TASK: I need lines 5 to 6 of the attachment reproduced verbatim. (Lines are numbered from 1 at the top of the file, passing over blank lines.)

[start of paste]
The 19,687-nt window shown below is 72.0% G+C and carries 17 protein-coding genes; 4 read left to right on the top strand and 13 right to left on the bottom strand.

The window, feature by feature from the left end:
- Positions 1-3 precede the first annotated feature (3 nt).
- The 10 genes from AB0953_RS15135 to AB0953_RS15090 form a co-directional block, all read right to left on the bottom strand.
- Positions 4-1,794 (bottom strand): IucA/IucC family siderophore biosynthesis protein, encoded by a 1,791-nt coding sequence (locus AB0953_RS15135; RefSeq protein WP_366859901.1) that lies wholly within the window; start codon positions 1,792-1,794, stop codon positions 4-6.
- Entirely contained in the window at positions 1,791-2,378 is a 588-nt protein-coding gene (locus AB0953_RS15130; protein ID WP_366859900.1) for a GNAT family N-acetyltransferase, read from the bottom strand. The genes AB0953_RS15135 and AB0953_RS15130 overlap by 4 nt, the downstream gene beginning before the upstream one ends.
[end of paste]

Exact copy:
- Positions 4-1,794 (bottom strand): IucA/IucC family siderophore biosynthesis protein, encoded by a 1,791-nt coding sequence (locus AB0953_RS15135; RefSeq protein WP_366859901.1) that lies wholly within the window; start codon positions 1,792-1,794, stop codon positions 4-6.
- Entirely contained in the window at positions 1,791-2,378 is a 588-nt protein-coding gene (locus AB0953_RS15130; protein ID WP_366859900.1) for a GNAT family N-acetyltransferase, read from the bottom strand. The genes AB0953_RS15135 and AB0953_RS15130 overlap by 4 nt, the downstream gene beginning before the upstream one ends.